Optimal Pipeline Connection for the Water Supply System in the Kwahu South District of Ghana

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Water supply is becoming more than a challenge with increasing demand due to the increase in population. Various interventionist approaches have been adopted including boreholes. In this thesis, a mathematical model for finding a minimum spanning tree length was used to determine an optimal pipeline connection for the water supply system in the Kwahu South District of Ghana. The study found out the possible implications of the minimum spanning tree length on the cost of water supply in the Kwahu South District. The distances between the nodal towns were thus determined to estimate the lengths of the pipelines required. The data was arranged in a matrix form and the Prim’s algorithm applied to the data. The study revealed that the total minimum length of pipelines required to supply the captured nodal towns is fifty-two (52) kilometres. The study also showed that with this minimum spanning tree length, the total cost of procuring pipelines would be significantly reduced. This consequently will make resources available for other productive ventures in the water treatment sector.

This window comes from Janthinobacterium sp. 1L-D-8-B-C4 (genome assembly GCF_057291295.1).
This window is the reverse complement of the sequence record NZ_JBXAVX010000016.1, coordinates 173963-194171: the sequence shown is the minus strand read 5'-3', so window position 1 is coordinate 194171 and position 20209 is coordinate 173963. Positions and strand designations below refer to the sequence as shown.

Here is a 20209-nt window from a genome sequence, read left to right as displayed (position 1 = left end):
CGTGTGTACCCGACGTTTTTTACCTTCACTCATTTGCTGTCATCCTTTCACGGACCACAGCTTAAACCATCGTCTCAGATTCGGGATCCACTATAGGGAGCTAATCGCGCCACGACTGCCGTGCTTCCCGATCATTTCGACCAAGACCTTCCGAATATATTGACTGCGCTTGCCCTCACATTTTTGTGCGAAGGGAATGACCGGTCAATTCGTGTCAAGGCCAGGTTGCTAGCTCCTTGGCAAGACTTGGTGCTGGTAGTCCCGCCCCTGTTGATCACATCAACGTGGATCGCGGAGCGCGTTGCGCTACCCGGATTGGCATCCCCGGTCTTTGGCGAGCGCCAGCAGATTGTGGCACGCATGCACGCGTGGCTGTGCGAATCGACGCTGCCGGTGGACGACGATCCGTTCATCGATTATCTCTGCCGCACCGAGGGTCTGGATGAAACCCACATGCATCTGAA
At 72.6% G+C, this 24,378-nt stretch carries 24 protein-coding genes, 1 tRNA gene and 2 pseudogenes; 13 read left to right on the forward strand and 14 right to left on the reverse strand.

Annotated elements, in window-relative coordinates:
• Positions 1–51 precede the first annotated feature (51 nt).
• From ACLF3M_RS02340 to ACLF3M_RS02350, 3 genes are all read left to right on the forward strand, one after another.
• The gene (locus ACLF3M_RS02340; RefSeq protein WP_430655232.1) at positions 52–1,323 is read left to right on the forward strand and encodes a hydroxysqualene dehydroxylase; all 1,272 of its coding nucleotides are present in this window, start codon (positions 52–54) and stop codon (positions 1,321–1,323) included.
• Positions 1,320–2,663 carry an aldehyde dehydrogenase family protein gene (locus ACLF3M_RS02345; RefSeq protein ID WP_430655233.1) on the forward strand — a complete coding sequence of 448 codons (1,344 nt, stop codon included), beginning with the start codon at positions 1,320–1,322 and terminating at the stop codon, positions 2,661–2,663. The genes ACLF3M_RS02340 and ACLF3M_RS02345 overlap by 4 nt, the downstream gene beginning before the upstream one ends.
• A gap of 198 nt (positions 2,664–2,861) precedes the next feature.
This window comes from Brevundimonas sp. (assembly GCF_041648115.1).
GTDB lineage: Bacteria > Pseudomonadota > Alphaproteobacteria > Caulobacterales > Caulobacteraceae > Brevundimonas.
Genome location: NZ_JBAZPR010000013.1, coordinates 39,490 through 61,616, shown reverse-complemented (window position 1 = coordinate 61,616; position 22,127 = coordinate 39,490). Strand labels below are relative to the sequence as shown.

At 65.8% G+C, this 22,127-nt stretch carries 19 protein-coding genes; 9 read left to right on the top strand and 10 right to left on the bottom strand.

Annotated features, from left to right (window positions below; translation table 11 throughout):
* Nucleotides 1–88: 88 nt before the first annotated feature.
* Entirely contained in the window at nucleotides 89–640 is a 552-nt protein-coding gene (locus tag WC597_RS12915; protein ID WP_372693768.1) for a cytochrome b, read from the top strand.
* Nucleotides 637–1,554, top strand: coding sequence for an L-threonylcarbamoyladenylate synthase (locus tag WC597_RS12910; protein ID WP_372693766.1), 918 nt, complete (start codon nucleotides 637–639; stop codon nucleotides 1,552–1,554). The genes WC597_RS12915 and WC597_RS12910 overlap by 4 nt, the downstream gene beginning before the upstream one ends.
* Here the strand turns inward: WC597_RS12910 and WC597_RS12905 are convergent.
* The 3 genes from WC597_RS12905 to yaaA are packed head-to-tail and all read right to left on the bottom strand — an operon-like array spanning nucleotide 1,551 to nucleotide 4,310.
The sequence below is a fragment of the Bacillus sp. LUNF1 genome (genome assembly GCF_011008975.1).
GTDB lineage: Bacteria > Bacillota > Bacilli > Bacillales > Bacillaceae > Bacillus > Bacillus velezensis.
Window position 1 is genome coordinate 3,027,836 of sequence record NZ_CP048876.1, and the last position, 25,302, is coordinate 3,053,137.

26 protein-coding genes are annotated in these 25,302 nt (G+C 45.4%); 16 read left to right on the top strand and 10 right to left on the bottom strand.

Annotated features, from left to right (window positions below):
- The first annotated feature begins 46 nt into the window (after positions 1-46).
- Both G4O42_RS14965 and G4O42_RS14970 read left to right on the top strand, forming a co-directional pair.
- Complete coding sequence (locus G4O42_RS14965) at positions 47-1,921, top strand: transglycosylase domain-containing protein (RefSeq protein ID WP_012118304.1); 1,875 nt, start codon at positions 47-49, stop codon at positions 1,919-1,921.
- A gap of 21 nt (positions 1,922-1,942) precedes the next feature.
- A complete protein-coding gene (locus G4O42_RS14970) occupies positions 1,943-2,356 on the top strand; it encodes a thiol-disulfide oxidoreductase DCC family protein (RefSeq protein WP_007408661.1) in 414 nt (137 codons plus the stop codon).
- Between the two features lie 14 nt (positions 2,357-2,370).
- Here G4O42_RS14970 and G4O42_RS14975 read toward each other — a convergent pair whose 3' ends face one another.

A Thesis submitted to the Department of Mathematics in Partial fulfilment of the requirements for the award of Degree of Master of Science in Industrial Mathematics